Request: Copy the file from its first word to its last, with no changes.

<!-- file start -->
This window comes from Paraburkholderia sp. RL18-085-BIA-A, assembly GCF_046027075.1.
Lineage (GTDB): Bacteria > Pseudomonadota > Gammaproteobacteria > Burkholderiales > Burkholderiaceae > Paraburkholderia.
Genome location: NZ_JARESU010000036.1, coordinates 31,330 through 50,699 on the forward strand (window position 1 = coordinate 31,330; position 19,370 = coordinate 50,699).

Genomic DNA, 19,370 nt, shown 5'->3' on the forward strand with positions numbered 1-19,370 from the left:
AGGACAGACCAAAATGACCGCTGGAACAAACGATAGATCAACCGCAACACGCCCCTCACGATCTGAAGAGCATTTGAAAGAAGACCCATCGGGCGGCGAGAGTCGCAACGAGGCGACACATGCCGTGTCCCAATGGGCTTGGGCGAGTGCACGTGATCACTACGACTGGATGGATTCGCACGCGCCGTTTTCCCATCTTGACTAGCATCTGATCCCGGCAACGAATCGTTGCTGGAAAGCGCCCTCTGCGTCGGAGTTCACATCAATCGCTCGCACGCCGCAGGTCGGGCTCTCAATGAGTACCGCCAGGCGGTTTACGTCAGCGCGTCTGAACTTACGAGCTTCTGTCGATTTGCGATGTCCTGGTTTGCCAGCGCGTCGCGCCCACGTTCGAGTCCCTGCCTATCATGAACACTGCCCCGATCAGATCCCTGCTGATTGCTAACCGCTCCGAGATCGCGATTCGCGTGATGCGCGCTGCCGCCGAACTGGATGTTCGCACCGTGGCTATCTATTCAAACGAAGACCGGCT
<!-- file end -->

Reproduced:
This window comes from Paraburkholderia sp. RL18-085-BIA-A, assembly GCF_046027075.1.
Lineage (GTDB): Bacteria > Pseudomonadota > Gammaproteobacteria > Burkholderiales > Burkholderiaceae > Paraburkholderia.
Genome location: NZ_JARESU010000036.1, coordinates 31,330 through 50,699 on the forward strand (window position 1 = coordinate 31,330; position 19,370 = coordinate 50,699).

Genomic DNA, 19,370 nt, shown 5'->3' on the forward strand with positions numbered 1-19,370 from the left:
AGGACAGACCAAAATGACCGCTGGAACAAACGATAGATCAACCGCAACACGCCCCTCACGATCTGAAGAGCATTTGAAAGAAGACCCATCGGGCGGCGAGAGTCGCAACGAGGCGACACATGCCGTGTCCCAATGGGCTTGGGCGAGTGCACGTGATCACTACGACTGGATGGATTCGCACGCGCCGTTTTCCCATCTTGACTAGCATCTGATCCCGGCAACGAATCGTTGCTGGAAAGCGCCCTCTGCGTCGGAGTTCACATCAATCGCTCGCACGCCGCAGGTCGGGCTCTCAATGAGTACCGCCAGGCGGTTTACGTCAGCGCGTCTGAACTTACGAGCTTCTGTCGATTTGCGATGTCCTGGTTTGCCAGCGCGTCGCGCCCACGTTCGAGTCCCTGCCTATCATGAACACTGCCCCGATCAGATCCCTGCTGATTGCTAACCGCTCCGAGATCGCGATTCGCGTGATGCGCGCTGCCGCCGAACTGGATGTTCGCACCGTGGCTATCTATTCAAACGAAGACCGGCT